Saturday, January 24, 2009

Peter Cole & Fat Ulu

This past Thursday I attended a lecture and reading by Peter Cole, who translates poetry from Hebrew and Arabic and runs Ibis Editions in Jerusalem. His talk centered on the work of Aharon Shabtai, a leftist Israeli writer of baroque and bitter poems, and on Taha Muhammad Ali, a Palestinian poet whose poetry is as indirect as one of his long, bent fingers. I was interested in Cole's work as a translator and publisher because Tinfish Press has published a chapbook about Shabtai and Cole's press, which concludes with a long poem by Leonard Schwartz (see Tinfish Press). To publish poems by poets on opposing sides of a conflict is an important task; Tinfish is not so much about conflict (although it often is) as about publishing writers generally not thought to have much to say to one another.

Among Cole's topics were the difficulties of translation, the problem of trying to “translate war into peace,” the subject of poetry and politics, and his sometimes heated relationships with the poets he translates. He structured his talk by creating categories like “leverage” and “humor” as a way to organize his ideas, but the poems proved to be stronger than the frame. He is a good performer, as well. To my question about publishing and distribution he responded that his primary distributor is in California (SPD) and that most of his readers live outside of the Holy Land. One hopes that more Israelis and Palestinians read these poems in the near future; people may not die for what can be found in poems, as Williams noted, but they are dying, and poems might help start a dialogue on the level of the person, if not the state (or the lack of one).

Today (Saturday) I attended most of a meeting for Fat Ulu's Statehood Project. Fat Ulu is comprised of poets who include most of those in Tinfish 18.5: The Book (Ryan Oishi, Sage Takehiro, Tiare Picard) and Kimo Armitage. They started their non-profit over a year ago after doing a directed reading course on publication issues with me. Since that time, they've organized an event at a local jazz club and begun work on this project on the fraught issue of statehood. I arrived late (my daughter had been playing soccer this a.m.) and heard the end of a presentation by Ron Williams, a graduate student in history, who has been doing research on responses to annexation and statehood by Hawaiians. What he has found is that, contra many, including Sen. Lamar Alexander of Tennessee on the floor of the Senate in 2006, Hawaiians did not favor statehood. According to a short essay that he handed out, “`Onipa`a ka `Oia`i`o: The Truth is Steadfast,” “people in Hawai`i were also limited in their options regarding statehood in 1959 because the ballot presented only two choices: continuing as second-class citizens in the American system, or having all of the same rights as Americans in the United States. It is impossible to know what the results might have been if restoration of independence had been an alternative on the ballot.” There had also been a presentation by members of Kumu Kahua Theater downtown, who will take what is written by participants in the workshop and make it into a two hour theatrical production over the course of many months. It's an exciting and timely project, geared toward the 50th anniversary of Hawai`i statehood.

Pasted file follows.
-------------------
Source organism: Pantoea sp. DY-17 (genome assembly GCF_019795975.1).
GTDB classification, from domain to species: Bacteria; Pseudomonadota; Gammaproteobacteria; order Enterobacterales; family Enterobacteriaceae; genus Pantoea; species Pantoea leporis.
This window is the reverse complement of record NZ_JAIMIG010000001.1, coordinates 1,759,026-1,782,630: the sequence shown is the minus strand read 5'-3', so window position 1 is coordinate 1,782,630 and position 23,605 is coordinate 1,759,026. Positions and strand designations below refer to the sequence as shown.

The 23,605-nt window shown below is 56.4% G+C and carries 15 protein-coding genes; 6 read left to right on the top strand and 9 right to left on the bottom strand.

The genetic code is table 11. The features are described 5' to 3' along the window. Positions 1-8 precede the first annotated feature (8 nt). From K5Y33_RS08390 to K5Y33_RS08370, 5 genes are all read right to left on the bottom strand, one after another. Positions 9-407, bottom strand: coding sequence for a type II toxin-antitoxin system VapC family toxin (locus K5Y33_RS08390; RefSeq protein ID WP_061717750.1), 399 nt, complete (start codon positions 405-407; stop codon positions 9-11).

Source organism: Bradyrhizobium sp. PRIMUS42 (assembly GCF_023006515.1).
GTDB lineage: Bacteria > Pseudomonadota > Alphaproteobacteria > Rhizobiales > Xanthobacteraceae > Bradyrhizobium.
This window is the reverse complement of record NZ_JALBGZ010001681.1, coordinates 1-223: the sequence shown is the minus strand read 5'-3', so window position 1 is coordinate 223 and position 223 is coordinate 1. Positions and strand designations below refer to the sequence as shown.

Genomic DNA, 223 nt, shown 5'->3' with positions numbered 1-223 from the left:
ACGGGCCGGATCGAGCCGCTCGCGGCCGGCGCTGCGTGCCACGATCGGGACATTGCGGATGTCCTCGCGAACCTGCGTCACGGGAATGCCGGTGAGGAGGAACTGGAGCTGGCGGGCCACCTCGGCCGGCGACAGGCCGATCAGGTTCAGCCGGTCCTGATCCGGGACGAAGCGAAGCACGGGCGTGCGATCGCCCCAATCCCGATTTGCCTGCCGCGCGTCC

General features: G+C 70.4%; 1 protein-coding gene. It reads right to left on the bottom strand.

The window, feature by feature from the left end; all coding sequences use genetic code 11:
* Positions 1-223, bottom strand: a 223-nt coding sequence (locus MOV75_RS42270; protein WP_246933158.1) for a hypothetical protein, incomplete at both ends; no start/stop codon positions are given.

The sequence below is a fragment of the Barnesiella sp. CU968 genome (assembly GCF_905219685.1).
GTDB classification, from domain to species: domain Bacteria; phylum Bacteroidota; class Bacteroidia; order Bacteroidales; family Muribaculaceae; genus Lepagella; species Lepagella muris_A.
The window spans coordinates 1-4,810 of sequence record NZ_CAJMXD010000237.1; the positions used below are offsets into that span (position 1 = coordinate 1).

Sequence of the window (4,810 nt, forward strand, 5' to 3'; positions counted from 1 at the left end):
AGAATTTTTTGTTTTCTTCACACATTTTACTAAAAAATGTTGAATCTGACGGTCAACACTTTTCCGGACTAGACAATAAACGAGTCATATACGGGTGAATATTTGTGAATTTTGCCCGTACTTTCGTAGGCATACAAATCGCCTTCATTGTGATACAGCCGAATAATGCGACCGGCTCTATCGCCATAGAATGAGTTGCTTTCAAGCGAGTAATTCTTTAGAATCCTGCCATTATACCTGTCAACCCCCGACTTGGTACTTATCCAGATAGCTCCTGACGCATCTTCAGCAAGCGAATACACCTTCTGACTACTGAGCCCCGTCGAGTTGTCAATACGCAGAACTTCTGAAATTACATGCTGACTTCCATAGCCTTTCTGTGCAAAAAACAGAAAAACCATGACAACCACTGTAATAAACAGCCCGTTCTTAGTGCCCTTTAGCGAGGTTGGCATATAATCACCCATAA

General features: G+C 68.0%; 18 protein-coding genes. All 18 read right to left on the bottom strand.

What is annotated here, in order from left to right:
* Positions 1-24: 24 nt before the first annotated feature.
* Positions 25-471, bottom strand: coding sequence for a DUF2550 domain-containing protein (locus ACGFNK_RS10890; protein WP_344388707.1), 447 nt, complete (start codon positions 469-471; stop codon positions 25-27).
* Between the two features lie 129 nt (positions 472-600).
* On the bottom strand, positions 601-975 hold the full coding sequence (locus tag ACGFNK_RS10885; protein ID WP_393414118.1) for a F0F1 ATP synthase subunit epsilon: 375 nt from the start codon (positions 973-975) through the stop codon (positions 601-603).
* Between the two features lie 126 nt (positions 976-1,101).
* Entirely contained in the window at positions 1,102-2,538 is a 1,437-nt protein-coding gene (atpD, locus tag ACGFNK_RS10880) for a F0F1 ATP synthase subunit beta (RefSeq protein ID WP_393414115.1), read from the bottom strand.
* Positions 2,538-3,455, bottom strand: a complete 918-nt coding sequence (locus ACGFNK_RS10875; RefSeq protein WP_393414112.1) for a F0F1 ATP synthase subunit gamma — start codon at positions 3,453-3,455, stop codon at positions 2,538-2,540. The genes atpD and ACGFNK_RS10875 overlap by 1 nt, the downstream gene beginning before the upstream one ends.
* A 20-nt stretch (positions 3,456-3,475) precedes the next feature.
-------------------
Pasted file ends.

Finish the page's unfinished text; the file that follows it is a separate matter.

This week my English 273 students (Literature & Creative Writing) made collages and then performed them in class. I hope to have them relaxed by the time we get to “meaning” as they know it, and to realize how embodied poems are; the inaugural poem by Elizabeth Alexander did not help the cause, as it seemed so abstract to them (the ones who heard it). Her discussion with Stephen Colbert, however, was valuable. In response to his provocations (“aren't metaphors just lies?” was one) she carefully explained some of the features of poetry that we struggle to convey in the classroom. I finally met my Poetry & Politics seminar, small but enthusiastic, and set up working definitions of “poetry” and “politics” with them. I spoke to both classes about the way in which Rev. Joseph Lowery collaged important texts into his benediction at the inauguration on Tuesday, beginning from James Weldon Johnson's poem (often called “the Negro's national anthem”) and ending with a riff on Big Bill Broonzy. And oh the inauguration!

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